Just a few years ago, it was hard to imagine green home construction becoming anything more than a niche market among the eco-minded. Today, according to a report from the real estate financing industry magazine National Mortgage Professional, green construction accounts for 25% of revenues for the global commercial real estate industry. It isn’t just the commercial industry experiencing a green renaissance of sorts, either; McGraw Hill Construction analysts estimate that the number of residential construction services focused on eco-friendly building will more than double by the end of 2016 to keep up with demand.
The shift toward more green building may seem sudden, but it’s really the result of a gradual change in the world of green energy technologies and green building methods. Decreased costs continue to play a particularly significant role, as eco-friendly paints, lumber, and energy production technologies — while markedly more expensive than more traditional options — have become more and more affordable over the last few years. Clean Technica reports the average price for solar energy systems dropped by nearly 20% in 2013 alone.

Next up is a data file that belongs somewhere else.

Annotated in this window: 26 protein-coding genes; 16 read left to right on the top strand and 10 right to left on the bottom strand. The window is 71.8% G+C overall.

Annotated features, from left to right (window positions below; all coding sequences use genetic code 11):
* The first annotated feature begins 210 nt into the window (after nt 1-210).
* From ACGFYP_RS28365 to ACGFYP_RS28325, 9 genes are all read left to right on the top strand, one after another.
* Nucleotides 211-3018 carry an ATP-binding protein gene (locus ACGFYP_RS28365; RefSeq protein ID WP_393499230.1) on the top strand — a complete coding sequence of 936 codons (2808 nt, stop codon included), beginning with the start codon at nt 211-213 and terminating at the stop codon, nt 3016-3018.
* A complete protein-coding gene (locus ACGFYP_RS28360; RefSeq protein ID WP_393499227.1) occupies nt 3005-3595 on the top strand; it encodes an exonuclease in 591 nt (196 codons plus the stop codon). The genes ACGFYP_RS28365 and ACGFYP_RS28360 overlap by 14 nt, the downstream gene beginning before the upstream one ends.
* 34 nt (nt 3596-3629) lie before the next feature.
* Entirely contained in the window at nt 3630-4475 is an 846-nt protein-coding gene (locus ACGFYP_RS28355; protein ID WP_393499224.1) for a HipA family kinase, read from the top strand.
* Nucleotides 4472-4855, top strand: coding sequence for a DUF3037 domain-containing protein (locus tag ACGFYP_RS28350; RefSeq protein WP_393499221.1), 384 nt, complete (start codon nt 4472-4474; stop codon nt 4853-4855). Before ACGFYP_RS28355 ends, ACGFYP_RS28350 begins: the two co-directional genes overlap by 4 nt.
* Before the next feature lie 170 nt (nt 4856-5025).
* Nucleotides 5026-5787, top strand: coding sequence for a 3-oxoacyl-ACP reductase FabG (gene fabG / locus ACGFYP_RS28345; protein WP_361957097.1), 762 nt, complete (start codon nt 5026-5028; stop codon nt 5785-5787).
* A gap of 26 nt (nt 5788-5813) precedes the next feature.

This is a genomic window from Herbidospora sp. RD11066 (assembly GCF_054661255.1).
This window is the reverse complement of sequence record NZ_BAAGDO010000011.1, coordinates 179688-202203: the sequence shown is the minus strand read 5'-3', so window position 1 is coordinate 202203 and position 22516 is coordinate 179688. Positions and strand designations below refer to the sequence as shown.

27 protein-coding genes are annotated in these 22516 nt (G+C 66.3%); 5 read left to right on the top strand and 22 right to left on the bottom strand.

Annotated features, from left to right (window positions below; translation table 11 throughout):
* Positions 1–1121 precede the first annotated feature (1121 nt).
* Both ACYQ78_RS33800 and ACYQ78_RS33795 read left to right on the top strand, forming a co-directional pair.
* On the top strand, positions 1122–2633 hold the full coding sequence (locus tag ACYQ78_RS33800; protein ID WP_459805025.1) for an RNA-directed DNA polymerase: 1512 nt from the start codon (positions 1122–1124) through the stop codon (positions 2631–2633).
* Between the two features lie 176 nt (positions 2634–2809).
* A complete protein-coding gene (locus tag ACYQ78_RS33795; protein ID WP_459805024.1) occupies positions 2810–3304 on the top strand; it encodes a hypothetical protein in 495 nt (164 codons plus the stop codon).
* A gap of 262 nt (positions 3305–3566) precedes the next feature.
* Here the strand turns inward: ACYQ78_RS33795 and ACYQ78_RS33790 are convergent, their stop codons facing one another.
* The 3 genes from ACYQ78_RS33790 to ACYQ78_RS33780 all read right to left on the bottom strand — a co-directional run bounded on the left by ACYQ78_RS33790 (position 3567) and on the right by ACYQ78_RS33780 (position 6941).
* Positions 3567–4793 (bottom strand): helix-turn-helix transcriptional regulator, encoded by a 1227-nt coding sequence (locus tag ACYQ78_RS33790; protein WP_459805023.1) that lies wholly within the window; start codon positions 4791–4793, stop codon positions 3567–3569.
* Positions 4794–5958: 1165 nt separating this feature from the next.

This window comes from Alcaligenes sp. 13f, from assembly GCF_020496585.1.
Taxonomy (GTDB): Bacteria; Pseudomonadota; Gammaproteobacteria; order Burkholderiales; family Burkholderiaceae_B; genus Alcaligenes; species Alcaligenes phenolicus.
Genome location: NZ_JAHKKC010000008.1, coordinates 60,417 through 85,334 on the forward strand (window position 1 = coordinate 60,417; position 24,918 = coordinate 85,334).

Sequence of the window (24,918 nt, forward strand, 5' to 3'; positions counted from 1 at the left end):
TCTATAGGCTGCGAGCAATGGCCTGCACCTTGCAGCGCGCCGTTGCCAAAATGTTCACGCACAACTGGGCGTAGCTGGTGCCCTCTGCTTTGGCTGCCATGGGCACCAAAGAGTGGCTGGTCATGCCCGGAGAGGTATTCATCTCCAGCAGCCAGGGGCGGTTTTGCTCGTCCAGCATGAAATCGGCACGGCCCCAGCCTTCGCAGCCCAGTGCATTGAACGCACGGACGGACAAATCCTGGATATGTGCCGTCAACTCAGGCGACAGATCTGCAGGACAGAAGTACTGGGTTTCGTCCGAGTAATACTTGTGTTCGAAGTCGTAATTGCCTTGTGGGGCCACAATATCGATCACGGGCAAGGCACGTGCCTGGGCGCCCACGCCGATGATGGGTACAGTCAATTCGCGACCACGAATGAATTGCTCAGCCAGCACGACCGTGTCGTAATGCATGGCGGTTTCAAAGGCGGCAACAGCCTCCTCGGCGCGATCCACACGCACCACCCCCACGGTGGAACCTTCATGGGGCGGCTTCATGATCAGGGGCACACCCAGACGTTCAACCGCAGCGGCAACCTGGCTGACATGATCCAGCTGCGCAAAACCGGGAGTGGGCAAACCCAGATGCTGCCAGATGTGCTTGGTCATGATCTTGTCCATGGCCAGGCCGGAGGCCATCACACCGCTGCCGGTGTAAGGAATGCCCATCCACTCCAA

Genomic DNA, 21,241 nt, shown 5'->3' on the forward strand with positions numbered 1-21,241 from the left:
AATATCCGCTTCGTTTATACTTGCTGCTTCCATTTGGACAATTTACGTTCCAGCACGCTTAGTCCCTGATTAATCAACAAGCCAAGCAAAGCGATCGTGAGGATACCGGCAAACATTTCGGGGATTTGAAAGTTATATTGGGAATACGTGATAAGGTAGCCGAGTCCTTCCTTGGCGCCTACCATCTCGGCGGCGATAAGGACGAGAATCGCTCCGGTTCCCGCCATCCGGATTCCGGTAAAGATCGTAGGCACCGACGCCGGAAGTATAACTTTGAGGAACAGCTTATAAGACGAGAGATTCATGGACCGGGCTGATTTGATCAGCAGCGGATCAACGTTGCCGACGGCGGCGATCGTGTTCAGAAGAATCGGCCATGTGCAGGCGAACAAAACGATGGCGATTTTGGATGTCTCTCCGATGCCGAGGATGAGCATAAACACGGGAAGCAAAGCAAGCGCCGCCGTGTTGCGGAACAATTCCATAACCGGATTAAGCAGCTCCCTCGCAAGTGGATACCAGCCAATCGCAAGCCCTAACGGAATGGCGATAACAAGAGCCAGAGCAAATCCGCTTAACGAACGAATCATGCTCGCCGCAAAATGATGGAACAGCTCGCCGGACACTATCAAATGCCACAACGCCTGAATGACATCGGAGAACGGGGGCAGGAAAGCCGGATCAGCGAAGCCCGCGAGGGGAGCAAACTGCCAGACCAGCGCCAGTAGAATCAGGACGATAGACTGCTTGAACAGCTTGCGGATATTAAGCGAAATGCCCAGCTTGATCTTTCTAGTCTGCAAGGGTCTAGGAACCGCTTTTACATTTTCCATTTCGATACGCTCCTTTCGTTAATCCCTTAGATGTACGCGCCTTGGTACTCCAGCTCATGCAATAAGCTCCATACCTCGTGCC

“The amount of green certified commercial space, measured by size, has grown from under 6% in 2005 to nearly 40% by the end of 2013. With this type of demand growth, construction lending for certified buildings has had to grow exponentially in recent years to keep pace,” said Taylor W. Grace, managing partner at Midwest Capital Funding.
With more and more people supporting climate change findings — and historically low costs for helping to do something about it by making smarter decisions with both commercial and residential spaces — it should be no surprise that the demand for LEED-certified contractors and other reputable contractors has shot up by more than 9,000 in only 12 months. One thing is for certain: green homes are no longer just a fad reserved for the rich and so-called “hippies.”